Leonardo and Miracles

Over the last week I’ve been writing about Leonardo da Vinci, ahead of the exhibition opening at the National Gallery in London on 9 November. Like everyone who gets interested in Leonardo, I’ve been puzzling over him, and wondering in particular where his heart lay. It’s been known for a long time that he was gay, and that he filled his studio with beautiful and talented youths. But there’s a school of thought (led by Sigmund Freud) that he was mainly, even exclusively, celibate.


In his book Leonardo da Vinci and a Memory of his Childhood, Freud argued that there was a multiplicity of things that interested Leonardo far more than sex, and that he ‘sublimated’ his sexual drive into these. One was his art – his religious paintings, for example, or those hypnotic portraits of women such as Mona Lisa, Ginevra de’ Benci and the coolly erotic Lady with the Ermine. Then there were his intellectual pursuits. He planned to write a bookshelf-full of learned tomes on anatomy, painting, optics and perspective, among others. Some of these arose from his more general curiosity about nature, which he observed, drew, described and thought about all his life.  


Yet the evidence is that, despite (or maybe because of) the preternatural ease with which Leonardo could draw and paint, he wasn’t much enamoured  of painting.  He lived to the age of 67, yet he’s known to have actually finished fewer than ten paintings. The Mona Lisa, which he worked over for 14 years, was never finally signed off; the painting for which he made the National Gallery’s great cartoon did not materialise; and half a dozen other works were abandoned well short of completion. Even worse, the two largest and most prestigious commissions of his life, Milan’s Last Supper and Florence’s Battle of Anghiari, were ruined by gross technical incompetence of a kind that one has every right not to expect from a universal genius.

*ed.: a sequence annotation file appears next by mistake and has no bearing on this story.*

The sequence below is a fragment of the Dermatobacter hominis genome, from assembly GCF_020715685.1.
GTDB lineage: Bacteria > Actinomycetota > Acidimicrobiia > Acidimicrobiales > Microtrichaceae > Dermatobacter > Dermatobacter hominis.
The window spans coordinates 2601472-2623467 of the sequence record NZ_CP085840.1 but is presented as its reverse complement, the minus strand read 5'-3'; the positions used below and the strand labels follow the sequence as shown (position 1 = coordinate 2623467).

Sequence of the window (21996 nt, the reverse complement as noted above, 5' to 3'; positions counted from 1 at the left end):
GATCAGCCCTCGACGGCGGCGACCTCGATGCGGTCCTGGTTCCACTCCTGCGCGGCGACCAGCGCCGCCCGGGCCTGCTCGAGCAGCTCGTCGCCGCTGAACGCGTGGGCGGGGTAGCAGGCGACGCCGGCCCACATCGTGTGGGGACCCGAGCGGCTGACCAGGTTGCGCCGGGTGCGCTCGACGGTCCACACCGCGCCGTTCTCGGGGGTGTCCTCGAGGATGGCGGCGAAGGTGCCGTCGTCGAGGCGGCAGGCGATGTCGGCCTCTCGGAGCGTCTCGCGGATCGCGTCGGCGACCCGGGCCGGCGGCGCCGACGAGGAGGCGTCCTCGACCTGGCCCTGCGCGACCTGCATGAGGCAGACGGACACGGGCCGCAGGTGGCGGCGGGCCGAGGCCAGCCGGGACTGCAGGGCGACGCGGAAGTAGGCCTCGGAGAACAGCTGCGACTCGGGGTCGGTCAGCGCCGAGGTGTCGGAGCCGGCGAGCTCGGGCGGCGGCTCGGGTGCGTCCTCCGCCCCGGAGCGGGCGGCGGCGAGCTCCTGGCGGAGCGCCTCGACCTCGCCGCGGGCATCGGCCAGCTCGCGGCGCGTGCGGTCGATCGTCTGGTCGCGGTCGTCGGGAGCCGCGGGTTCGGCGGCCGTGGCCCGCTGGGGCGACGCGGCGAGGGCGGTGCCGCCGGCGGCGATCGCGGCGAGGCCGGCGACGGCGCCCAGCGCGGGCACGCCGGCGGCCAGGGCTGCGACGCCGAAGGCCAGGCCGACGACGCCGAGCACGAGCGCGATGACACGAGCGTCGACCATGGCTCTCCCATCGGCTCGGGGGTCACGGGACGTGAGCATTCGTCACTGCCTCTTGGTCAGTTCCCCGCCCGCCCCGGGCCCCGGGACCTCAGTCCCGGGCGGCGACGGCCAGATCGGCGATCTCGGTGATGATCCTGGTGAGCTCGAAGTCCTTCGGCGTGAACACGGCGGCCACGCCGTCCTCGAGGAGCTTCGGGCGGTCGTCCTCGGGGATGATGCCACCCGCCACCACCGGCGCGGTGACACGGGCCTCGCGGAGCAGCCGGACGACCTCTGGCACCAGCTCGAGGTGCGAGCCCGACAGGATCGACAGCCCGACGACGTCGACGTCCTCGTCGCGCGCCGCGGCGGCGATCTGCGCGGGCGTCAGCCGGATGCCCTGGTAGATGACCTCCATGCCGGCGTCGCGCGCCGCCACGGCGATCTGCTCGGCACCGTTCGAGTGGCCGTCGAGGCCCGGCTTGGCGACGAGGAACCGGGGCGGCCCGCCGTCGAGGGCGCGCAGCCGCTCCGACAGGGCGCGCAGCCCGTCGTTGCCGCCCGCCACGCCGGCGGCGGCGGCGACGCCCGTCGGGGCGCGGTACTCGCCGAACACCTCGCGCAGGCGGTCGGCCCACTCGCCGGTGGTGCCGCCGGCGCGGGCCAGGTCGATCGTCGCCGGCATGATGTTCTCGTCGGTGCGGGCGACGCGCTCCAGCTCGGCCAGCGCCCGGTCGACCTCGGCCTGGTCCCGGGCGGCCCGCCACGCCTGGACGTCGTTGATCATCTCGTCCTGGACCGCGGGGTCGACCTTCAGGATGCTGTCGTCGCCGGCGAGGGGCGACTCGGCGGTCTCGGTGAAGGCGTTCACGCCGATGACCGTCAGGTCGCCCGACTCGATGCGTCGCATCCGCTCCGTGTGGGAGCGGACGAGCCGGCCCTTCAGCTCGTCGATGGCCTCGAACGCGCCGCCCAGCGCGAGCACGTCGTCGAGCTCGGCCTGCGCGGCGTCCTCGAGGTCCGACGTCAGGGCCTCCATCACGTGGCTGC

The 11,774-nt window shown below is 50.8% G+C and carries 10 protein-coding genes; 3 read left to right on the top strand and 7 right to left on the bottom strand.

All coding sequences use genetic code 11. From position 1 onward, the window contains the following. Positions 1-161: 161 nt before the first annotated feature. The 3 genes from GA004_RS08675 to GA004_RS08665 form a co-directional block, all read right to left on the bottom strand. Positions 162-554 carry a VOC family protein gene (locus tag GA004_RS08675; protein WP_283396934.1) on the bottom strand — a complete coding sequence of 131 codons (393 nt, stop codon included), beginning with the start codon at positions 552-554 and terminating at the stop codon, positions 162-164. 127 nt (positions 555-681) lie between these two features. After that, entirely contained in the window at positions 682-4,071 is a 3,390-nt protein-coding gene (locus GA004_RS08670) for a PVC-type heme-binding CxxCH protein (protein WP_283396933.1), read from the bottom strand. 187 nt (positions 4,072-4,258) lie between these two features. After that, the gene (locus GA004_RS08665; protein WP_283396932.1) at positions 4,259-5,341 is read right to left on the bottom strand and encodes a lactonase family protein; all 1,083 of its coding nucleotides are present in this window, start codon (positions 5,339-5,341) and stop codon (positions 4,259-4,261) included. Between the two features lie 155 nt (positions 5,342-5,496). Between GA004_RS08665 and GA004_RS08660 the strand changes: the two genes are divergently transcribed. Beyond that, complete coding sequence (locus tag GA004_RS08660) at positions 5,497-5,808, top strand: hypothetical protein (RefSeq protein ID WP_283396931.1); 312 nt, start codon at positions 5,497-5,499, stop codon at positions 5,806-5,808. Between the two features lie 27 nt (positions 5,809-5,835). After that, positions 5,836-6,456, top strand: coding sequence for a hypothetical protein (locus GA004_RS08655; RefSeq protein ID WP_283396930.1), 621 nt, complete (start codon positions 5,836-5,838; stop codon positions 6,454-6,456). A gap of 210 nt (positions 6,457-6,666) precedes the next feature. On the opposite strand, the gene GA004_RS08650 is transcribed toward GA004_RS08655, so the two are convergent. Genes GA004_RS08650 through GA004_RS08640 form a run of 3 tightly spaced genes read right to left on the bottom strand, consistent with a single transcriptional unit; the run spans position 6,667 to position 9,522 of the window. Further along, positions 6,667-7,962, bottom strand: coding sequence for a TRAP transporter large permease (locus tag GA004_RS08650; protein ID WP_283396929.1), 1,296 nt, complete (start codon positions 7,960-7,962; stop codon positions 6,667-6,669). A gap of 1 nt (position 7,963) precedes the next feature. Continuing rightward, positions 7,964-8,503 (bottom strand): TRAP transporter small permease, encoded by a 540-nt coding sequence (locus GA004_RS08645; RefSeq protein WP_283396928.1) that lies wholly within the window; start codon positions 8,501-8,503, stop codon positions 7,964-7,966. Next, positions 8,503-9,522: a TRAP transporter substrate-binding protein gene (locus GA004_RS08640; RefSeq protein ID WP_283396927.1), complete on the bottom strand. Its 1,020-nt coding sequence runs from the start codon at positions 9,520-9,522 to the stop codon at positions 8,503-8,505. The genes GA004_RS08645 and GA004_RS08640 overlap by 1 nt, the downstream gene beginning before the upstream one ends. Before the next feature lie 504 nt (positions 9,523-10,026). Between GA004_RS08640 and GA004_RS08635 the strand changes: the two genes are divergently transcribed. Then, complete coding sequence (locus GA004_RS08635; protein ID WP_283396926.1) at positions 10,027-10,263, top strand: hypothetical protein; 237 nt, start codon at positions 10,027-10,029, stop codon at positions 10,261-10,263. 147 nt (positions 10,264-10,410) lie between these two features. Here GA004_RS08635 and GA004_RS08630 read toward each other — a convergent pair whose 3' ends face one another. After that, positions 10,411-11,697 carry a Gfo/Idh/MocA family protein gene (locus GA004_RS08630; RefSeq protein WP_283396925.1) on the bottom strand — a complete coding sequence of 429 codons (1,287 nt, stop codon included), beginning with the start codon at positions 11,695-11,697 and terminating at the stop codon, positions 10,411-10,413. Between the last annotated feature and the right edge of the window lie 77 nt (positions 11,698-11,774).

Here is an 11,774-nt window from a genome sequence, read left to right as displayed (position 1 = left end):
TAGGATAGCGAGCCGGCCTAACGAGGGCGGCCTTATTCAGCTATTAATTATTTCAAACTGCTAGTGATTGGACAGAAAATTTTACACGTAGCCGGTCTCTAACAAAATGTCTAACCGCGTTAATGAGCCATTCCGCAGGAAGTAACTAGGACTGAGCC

As a writer, Leonardo was no better at finishing things. None of his projected treatises on art, or nature, were written. The notebooks’ notes, drafts and illustrations, though brilliant, are piecemeal and disorganised. The Treatise on Painting that appeared posthumously under his name was quarried by his pupil Melzi from these notes.


There is, however, another subject that occupied Leonardo’s mind: magic.  Again and again his notebooks pursue ideas that tried to transcend contemporary ideas about both art and nature: human flight, squaring the circle and perpetual motion – schemes so fantastic that, were he to pull just one of them off, he would be classed not as a universal man, but as some kind of god. The notebooks, which he used primarily for sketching, thought experiments, observations of nature and aides memoires, contain very little personal information. But, at one point, a confession bursts out of him: “I want to work miracles”.


Leonardo was well aware that he possessed more than the usual ration of creative power. But he was too intelligent to believe that he really had divine powers, and he goes on to say ruefully that these supernatural desires of his are really crazy fantasies, like the dreams that drive enchanters, necromancers and alchemists, whom he calls “those supreme fools”.  Yet he seems to be telling us that he could not help himself. These ideas possessed him, distracted him, threatened him with ruin, but he could not leave them alone.

Posted on October 24th, 2011


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